LIKE MANY PROJECTS OF MASSIVE scope, the New Urban Challenge sounded deceptively simple at its inception: design and build a 2,300-square-foot house to mirror the square footage of the average new house built in America. Put it on a tight lot in a high-density development because that's where the building industry is headed. That by itself probably would have been enough for any builder to undertake.

But good ideas have a way of growing, and the New Urban Challenge was no exception. Working with Houston-based production builder David Weekley Homes, Builder and Home magazines decided to give three top architects the same square footage and lot size, with the thought that they would each design a house for the same hypothetical buyer.

That was a better idea but still not quite everything it could be. So the idea grew again. Each architect ultimately was charged with designing a house for a different buyer demographic—a family with two young children, a professional couple with no children, and an active adult, empty-nester couple.

The homes would be built side by side in Orlando, Fla.'s Baldwin Park. The 1,100-acre community is built on the site of the former Orlando Naval Training Center and is one of the largest infill redevelopment projects in the United States. The houses would front a park-like mews on 45-by-120 lots with detached, alley-loaded garages. Not only would there be strict architectural guidelines to follow, but the houses would also need to help the owners simplify their lives and meet their desire to form an emotional and spiritual connection with the place they call home—and incorporate products and services from 44 national sponsors.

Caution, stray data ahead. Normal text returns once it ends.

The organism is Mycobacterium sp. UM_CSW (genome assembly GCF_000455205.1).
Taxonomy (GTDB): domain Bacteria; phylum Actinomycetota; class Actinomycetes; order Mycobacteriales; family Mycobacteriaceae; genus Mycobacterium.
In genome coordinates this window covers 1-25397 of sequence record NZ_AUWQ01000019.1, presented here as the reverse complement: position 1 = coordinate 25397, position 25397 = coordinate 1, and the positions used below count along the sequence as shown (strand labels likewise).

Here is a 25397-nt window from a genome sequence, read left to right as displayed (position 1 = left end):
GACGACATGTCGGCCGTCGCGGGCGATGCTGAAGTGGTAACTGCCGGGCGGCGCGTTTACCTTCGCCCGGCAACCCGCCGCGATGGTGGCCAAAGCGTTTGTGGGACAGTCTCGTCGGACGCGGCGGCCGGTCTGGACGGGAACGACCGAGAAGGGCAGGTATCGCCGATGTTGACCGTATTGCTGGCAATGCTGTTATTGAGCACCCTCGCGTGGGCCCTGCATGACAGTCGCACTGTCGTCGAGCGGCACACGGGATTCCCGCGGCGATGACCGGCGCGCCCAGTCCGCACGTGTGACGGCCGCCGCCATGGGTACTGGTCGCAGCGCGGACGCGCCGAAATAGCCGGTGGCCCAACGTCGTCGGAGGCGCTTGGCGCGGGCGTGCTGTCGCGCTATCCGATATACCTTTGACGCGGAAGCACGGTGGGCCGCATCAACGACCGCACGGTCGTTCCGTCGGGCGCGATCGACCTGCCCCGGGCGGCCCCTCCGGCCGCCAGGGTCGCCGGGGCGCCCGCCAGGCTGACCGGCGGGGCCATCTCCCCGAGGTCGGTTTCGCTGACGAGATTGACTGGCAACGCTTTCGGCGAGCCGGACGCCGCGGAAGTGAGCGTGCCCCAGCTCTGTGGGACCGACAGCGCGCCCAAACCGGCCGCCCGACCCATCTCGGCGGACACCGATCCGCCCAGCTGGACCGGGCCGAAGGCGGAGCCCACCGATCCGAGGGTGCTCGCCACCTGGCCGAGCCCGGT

The response from the architects was intensely personal. They designed houses they would want to live in themselves.

Seattle-based architect Bill Kreager immediately chose the active adult buyer and continually referred to it during design and construction as “our house.” The Shingled Cottage, with its master bedroom on the main level, is first and foremost a gathering place for friends and far-flung family, with cozy window seats that grandchildren can delight in, no less than four distinct gathering spaces, and a garage apartment geared to the minimalist needs of a returning college student.

Geoffrey Mouen, who fled New York to Central Florida with his young family because he and his wife longed to raise their twins themselves instead of leaving the children in the hands of a nanny, designed the Classic Residence. It features a massive front porch that functions as an outdoor living room, his-and-hers master baths, a quiet retreat off a family-centric kitchen and great room, and a kid-friendly playroom above the garage.

New York City urbanite Donald Rattner created a sophisticated Mediterranean-inspired Villa for a Modern Couple, a pair of professionals with gourmet tastes and a passion for entertaining. An inviting loggia is the entry point to a spectacular two-story great room, abundant flex space, a dramatic second-floor mezzanine, and a contemporary media room above the garage for upscale social events.

“The architects weren't given restrictions of creating houses that can be stamped out in a mass-produced way,” says David Pace, the managing director of Baldwin Park. “We said, ‘Show us how to take a small house and (make it) live large so people who would buy a larger house would look at this and not feel they're compromising.' These are incredibly good houses. Each of these houses is almost like a roll-top desk you live in. There is no space that's not cleverly used.”

Bob Rohde, vice president of design at David Weekley Homes, says the houses also represent the full range of today's home buying market. Putting them next to each other creates unique opportunities for building community across the generations.

Learn more about markets featured in this article: Orlando, FL.